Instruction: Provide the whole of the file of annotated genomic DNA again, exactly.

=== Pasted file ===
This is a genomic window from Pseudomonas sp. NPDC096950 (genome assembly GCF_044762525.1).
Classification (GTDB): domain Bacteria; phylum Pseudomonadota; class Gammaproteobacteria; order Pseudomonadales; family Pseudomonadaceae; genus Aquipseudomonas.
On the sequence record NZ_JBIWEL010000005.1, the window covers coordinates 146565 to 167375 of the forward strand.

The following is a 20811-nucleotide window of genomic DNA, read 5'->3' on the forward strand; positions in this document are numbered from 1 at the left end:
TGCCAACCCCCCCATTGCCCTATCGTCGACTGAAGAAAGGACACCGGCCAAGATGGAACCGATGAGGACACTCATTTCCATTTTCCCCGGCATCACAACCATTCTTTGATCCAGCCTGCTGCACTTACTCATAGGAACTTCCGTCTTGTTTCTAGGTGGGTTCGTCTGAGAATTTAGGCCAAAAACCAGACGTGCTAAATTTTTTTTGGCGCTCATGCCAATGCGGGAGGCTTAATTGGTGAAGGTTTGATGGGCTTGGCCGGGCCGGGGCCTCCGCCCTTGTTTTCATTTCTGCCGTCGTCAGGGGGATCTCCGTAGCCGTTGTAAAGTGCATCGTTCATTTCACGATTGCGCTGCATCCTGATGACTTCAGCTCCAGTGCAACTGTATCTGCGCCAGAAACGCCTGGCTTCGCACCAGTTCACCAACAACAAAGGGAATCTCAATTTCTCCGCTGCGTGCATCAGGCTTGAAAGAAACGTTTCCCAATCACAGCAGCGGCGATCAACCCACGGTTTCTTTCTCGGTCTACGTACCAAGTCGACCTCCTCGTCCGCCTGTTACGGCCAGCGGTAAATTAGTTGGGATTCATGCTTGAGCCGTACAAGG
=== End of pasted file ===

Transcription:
This is a genomic window from Pseudomonas sp. NPDC096950 (genome assembly GCF_044762525.1).
Classification (GTDB): domain Bacteria; phylum Pseudomonadota; class Gammaproteobacteria; order Pseudomonadales; family Pseudomonadaceae; genus Aquipseudomonas.
On the sequence record NZ_JBIWEL010000005.1, the window covers coordinates 146565 to 167375 of the forward strand.

The following is a 20811-nucleotide window of genomic DNA, read 5'->3' on the forward strand; positions in this document are numbered from 1 at the left end:
TGCCAACCCCCCCATTGCCCTATCGTCGACTGAAGAAAGGACACCGGCCAAGATGGAACCGATGAGGACACTCATTTCCATTTTCCCCGGCATCACAACCATTCTTTGATCCAGCCTGCTGCACTTACTCATAGGAACTTCCGTCTTGTTTCTAGGTGGGTTCGTCTGAGAATTTAGGCCAAAAACCAGACGTGCTAAATTTTTTTTGGCGCTCATGCCAATGCGGGAGGCTTAATTGGTGAAGGTTTGATGGGCTTGGCCGGGCCGGGGCCTCCGCCCTTGTTTTCATTTCTGCCGTCGTCAGGGGGATCTCCGTAGCCGTTGTAAAGTGCATCGTTCATTTCACGATTGCGCTGCATCCTGATGACTTCAGCTCCAGTGCAACTGTATCTGCGCCAGAAACGCCTGGCTTCGCACCAGTTCACCAACAACAAAGGGAATCTCAATTTCTCCGCTGCGTGCATCAGGCTTGAAAGAAACGTTTCCCAATCACAGCAGCGGCGATCAACCCACGGTTTCTTTCTCGGTCTACGTACCAAGTCGACCTCCTCGTCCGCCTGTTACGGCCAGCGGTAAATTAGTTGGGATTCATGCTTGAGCCGTACAAGG